The findings from a year-long study that sought to identify what factors contribute to outstanding fundraising appeals are published this week. The Clayton Burnett-commissioned research, led by academics at the University of Bristol and Indiana University in the US, analysed the leadership, communication and structures behind some of the UK's most successful fundraising programmes.
Professor Adrian Sargeant from Indiana University and Professor Jen Shang from the University of Bristol conducted an analysis of the UK's most successful fundraising programmes to establish what factors differentiate outstanding fundraising from good fundraising and which elements contribute to an organisation doubling, trebling or even quadrupling its income.
The analysis included a survey to define the organisations and programmes perceived as having achieved great fundraising together with a series of detailed case studies of organisations as diverse as Save The Children, the British Heart Foundation, The Royal British Legion and the British Red Cross.
Findings from the report include:
- Successful fundraising directors tend to be Level-5 leaders who embed themselves holistically in their organisation creating great fundraising for a cause they are passionate about. They lead and inspire others through a combination of will and personal humility.
- Once in role these great leaders allocate a substantive proportion of their time to appointing or developing exceptional teams with a joint focus on both communication and technical skills.
- They also develop exceptional structures and processes to optimise the impact of this talent. This included establishing reward and recognition structures that were longer term in aspect and tied to the drivers of long term growth. This led to excellent staff retention.
- Key too, was the development of an organisational learning culture both within the fundraising team, but also within the organisation as a whole. Such cultures legitimise occasional errors as the necessary cost of innovation.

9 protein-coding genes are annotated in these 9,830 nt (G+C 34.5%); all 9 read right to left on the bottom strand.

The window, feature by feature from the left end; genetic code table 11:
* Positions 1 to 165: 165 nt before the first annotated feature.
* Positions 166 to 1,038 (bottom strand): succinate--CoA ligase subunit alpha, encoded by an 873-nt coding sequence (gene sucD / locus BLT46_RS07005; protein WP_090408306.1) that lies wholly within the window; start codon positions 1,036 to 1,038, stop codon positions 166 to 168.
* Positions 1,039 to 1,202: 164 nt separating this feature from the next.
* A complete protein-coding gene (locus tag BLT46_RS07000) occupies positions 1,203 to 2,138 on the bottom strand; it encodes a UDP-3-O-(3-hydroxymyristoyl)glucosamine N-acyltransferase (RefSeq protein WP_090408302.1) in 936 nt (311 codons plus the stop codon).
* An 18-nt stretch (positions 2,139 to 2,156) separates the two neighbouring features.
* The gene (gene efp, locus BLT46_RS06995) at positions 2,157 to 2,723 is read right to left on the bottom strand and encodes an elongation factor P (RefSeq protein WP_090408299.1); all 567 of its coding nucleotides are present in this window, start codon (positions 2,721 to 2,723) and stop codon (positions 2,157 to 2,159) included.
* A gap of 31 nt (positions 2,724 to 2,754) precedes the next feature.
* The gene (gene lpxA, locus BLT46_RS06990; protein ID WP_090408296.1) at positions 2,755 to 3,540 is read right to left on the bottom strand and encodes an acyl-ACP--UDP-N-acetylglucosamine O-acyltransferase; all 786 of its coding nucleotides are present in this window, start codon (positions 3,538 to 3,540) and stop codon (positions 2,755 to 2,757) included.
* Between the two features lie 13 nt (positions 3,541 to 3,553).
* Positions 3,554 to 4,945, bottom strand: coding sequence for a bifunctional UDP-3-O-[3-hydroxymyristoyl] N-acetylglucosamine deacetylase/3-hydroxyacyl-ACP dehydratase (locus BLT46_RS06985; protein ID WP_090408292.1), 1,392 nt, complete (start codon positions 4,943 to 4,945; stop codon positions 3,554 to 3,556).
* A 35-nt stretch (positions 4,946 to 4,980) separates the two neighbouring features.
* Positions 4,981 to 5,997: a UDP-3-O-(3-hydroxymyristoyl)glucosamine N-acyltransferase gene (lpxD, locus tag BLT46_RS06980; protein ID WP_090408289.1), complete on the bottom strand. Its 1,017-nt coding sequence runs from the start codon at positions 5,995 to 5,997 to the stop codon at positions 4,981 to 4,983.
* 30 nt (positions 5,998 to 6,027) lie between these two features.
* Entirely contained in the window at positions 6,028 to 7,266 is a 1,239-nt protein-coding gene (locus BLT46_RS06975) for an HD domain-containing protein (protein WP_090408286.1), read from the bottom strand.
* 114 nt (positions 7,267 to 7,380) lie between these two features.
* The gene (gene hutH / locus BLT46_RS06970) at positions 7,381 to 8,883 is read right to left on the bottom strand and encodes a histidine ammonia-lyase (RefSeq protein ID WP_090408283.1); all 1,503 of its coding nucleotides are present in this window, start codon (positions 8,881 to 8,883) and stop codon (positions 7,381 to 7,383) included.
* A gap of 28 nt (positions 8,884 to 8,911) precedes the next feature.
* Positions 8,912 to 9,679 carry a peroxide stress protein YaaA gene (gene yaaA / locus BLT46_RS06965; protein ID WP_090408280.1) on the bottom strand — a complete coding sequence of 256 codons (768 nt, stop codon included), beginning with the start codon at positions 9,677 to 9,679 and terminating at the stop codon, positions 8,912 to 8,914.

- What really made the difference between good fundraising and outstanding fundraising, however, was the quality of thinking the leader was able to engage in and in particular whether they were able to take a systems perspective on their organisation. All The Level-5 leaders we interviewed were natural systems thinkers, although most would not have used this term. The level of abstraction that system thinking permits made it possible for our fundraising leaders to take a more holistic perspective on problem solving and further develop the culture of their organisations to place fundraising at the core.
- Said report co-author Prof Jen Shang 'a systems thinking approach requires a shift in thinking away from the dimensions that must be managed (such as teams, structures, culture and communication) to a holistic perspective on how the parts integrate with each other, when it is helpful to draw specific boundaries and how these boundaries then enable the separated parts of the whole to mutually influence each other. Outstanding fundraising leadership was characterised by an ability to take a systems perspective on problem solving, increasing the impact of fundraising yes, but simultaneously assisting others in their achievement of their goals.' The leaders studied by the researchers were also instrumental in developing and encouraging systems thinking within their teams.
- Great fundraising was usually created in the context of the emergence of an integrated culture. Formal functional departments (such as fundraising, marketing, campaigning) were usually complemented by a reward system that fostered coordination and cooperation and an integrated learning culture that encouraged joint problem solving by teams of systems thinkers.
The full report is available from the Clayton Burnett website.
Explore further: Researchers reveal 'peer effect' really counts when it comes to charitable giving